April 27, 2018
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March Madness history features constant growth


Are you caught up in all this so-called “March Madness” yet? I am.

The famous term, describing all this college basketball hoopla was not coined, ironically, by the good folks at CBS or ESPN, for that matter.

In fact, that famous term came out of the Illinois high school basketball tournament in 1939, when Harry Porter penned an article entitled “March Madness” for the athletic association’s magazine.

It wasn’t until 1982 – the same year Division I women crowned their first hoop champion — that CBS grabbed the clever moniker or nickname, if you will, when broadcaster Brent Musberger started using it during his coverage of the college tournament games.

The IHSA fought back.

Eventually, both groups were allowed to use “March Madness” in what was later to be called the March Madness Athletic Association.

Ah, the legal system in all its glory.

The other intriguing aspect of all this tournament hoopla is the history of the Division I postseason tourney itself.

Oddly enough, the original Division I championship fare was the NIT tourney. When teams started crossing over and playing both postseason thrillers, the NCAA thing caught on.

Expansion began, and the “March Madness” expanded quickly. In 1951, the NCAA field expanded from eight to 16 teams.

In 1952, the NCAA started celebrating its first Final Four. In 1953, the field expanded to 22 teams. In 1956, the so-called Big Show is divided into four geographical regions.

Enter television.

NBC paid $140,000 to cover the tournament for the next five years.

In 1975, the field expanded to 32. In 1979, the field got even bigger, moving to 40 eligible teams.

By the next year, the field was increased to 48 teams. With TV money rolling in, the field continued to grow. In 1984, 53 teams were eligible to play.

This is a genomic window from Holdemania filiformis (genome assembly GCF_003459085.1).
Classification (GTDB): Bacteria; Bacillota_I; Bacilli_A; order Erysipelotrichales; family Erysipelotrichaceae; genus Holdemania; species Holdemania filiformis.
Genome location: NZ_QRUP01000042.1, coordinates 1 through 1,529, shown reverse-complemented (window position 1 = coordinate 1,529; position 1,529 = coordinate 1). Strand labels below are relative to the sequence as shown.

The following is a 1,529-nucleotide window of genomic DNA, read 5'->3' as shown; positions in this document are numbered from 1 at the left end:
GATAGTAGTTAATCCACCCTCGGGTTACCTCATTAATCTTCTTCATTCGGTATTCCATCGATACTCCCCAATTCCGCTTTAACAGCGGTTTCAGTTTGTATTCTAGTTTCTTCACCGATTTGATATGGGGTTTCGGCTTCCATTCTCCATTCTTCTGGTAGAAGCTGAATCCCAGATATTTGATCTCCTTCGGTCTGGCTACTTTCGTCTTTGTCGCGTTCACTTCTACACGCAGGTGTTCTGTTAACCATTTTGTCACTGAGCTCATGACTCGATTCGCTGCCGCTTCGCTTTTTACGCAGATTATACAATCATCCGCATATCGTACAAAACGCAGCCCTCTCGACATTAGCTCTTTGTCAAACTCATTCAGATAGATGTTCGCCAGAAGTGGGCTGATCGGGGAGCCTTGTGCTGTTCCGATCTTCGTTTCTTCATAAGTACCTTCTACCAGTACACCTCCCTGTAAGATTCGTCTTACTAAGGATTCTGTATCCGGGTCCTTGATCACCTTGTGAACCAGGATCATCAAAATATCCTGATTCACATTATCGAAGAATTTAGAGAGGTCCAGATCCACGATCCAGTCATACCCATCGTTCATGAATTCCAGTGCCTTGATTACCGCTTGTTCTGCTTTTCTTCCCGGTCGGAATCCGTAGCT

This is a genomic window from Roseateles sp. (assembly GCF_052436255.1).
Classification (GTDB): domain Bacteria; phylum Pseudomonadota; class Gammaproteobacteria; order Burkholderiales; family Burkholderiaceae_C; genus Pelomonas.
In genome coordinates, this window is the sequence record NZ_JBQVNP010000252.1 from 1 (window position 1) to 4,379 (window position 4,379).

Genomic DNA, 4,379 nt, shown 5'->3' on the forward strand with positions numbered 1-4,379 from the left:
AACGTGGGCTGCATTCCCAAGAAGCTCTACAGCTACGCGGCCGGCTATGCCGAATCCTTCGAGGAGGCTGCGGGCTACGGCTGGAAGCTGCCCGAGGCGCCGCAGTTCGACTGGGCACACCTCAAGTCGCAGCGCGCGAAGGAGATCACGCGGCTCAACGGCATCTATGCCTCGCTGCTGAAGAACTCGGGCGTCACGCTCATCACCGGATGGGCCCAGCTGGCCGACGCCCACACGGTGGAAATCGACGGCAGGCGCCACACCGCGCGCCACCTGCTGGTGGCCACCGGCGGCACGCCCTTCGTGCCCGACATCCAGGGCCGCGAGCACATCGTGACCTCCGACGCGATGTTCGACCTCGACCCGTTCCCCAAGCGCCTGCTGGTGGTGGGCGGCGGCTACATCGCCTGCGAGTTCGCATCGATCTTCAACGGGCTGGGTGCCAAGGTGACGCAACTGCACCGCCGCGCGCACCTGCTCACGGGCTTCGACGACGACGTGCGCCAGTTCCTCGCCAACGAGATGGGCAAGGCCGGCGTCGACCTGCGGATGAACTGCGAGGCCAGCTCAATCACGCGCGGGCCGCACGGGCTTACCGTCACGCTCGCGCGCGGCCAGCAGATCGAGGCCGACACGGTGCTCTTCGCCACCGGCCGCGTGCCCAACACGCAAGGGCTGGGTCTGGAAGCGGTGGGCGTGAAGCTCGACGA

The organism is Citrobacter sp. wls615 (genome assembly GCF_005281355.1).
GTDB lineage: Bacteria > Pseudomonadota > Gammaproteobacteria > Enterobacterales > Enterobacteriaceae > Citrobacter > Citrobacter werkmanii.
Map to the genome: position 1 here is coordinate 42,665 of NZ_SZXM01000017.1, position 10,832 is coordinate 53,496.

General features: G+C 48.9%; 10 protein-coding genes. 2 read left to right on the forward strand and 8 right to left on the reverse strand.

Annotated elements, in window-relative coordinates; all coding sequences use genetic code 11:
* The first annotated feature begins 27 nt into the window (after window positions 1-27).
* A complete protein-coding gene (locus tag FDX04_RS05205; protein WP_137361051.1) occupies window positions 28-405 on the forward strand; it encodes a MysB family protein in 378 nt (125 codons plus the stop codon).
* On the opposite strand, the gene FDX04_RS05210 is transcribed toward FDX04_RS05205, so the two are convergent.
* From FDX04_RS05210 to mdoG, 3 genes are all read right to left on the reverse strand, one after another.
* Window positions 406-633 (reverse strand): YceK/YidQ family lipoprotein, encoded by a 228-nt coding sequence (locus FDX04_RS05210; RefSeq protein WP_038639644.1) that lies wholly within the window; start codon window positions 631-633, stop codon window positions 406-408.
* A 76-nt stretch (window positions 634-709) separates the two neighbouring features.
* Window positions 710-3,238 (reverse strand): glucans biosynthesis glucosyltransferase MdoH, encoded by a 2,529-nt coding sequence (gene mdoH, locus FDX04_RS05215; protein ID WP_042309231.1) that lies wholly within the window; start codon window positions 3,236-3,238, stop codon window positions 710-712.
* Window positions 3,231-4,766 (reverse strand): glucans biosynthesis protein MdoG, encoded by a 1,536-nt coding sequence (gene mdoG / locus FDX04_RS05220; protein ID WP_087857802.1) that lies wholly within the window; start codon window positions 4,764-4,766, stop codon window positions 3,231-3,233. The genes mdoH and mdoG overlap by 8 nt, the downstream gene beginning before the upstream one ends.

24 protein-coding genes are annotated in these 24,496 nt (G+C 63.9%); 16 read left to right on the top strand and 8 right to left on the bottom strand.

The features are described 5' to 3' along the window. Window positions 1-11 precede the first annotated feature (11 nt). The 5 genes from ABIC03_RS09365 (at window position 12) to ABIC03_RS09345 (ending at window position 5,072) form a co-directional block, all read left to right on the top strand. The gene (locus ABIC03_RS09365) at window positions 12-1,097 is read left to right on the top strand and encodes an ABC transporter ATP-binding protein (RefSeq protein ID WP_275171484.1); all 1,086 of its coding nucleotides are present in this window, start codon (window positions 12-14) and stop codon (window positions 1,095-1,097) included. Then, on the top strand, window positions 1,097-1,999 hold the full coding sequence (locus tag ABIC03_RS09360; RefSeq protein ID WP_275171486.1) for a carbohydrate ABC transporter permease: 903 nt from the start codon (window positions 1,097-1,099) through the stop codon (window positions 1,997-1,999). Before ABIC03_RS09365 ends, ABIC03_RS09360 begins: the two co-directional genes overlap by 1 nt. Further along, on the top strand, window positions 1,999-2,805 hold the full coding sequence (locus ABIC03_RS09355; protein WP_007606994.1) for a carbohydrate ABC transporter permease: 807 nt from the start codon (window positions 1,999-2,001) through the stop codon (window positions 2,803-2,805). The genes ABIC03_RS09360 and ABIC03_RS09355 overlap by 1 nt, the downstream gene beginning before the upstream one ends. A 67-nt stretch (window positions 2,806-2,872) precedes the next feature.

By 1991, CBS paid over a billion dollars — consider that — and by 2001, a play-in game made the illustrious field 65.

I was lucky enough to see the New Mexico Final Four extravaganza — well, most of it, anyway — in 1983.

And I can tell you this: if you are a basketball nut, you owe it to yourself to see one of these events in-person in your lifetime.

Next up, the Sweet 16, which, for the record, involved a legal compromise between the state of Kentucky and CBS.

Sweet 16 was trademarked by the Kentucky High School Athletic Association in 1988 as a handle for its own tournament, and the rest, as they say, is history.

30-Second Time Out

I was glad to see former Holy Cross and Seton Hall men’s hoop coach George Blaney get a little sunshine this past week as he took over for an ailing UConn coach Jim Calhoun while he was having tests run in a local hospital.

Blaney, no stranger to D-I head coaching, currently serves the Connecticut program as an associate head coach.

All this college talk makes me wonder where UMaine standout guard Mark Socoby will end up after announcing his departure from Orono after this semester.

All of that reminds me of the time UMaine’s Rick Carlisle took his flashy guard play to the University of Virginia.

The blow to coach Skip Chappelle’s program was similar to the one the University of Vermont took when Boston College acquired the services of flashy forward Joe Trapani, who sat out the 2007-08 season before becoming eligible to play at BC.

Carlisle wound up in the NBA. Will Socoby fare that well? We’ll have to wait and see.


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